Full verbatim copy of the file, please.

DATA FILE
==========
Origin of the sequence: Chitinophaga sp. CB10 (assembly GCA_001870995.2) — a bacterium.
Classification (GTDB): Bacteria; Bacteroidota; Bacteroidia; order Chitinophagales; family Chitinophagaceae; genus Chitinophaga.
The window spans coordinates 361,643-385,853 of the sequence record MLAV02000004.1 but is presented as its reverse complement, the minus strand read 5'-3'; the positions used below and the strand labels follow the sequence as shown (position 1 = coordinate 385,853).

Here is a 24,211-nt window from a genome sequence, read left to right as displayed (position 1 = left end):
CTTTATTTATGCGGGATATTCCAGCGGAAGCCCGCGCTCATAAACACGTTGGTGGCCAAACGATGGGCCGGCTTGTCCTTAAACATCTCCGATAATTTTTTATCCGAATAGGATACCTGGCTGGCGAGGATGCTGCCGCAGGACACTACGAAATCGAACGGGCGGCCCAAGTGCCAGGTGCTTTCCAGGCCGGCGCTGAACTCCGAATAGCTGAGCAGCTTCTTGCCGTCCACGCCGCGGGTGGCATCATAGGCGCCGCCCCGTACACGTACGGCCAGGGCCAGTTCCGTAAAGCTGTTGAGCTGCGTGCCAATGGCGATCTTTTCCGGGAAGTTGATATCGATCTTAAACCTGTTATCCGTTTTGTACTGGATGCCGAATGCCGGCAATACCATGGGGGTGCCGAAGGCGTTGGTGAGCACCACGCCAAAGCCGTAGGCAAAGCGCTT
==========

Origin of the sequence: Chitinophaga sp. CB10 (assembly GCA_001870995.2) — a bacterium.
Classification (GTDB): Bacteria; Bacteroidota; Bacteroidia; order Chitinophagales; family Chitinophagaceae; genus Chitinophaga.
The window spans coordinates 361,643-385,853 of the sequence record MLAV02000004.1 but is presented as its reverse complement, the minus strand read 5'-3'; the positions used below and the strand labels follow the sequence as shown (position 1 = coordinate 385,853).

Here is a 24,211-nt window from a genome sequence, read left to right as displayed (position 1 = left end):
CTTTATTTATGCGGGATATTCCAGCGGAAGCCCGCGCTCATAAACACGTTGGTGGCCAAACGATGGGCCGGCTTGTCCTTAAACATCTCCGATAATTTTTTATCCGAATAGGATACCTGGCTGGCGAGGATGCTGCCGCAGGACACTACGAAATCGAACGGGCGGCCCAAGTGCCAGGTGCTTTCCAGGCCGGCGCTGAACTCCGAATAGCTGAGCAGCTTCTTGCCGTCCACGCCGCGGGTGGCATCATAGGCGCCGCCCCGTACACGTACGGCCAGGGCCAGTTCCGTAAAGCTGTTGAGCTGCGTGCCAATGGCGATCTTTTCCGGGAAGTTGATATCGATCTTAAACCTGTTATCCGTTTTGTACTGGATGCCGAATGCCGGCAATACCATGGGGGTGCCGAAGGCGTTGGTGAGCACCACGCCAAAGCCGTAGGCAAAGCGCTT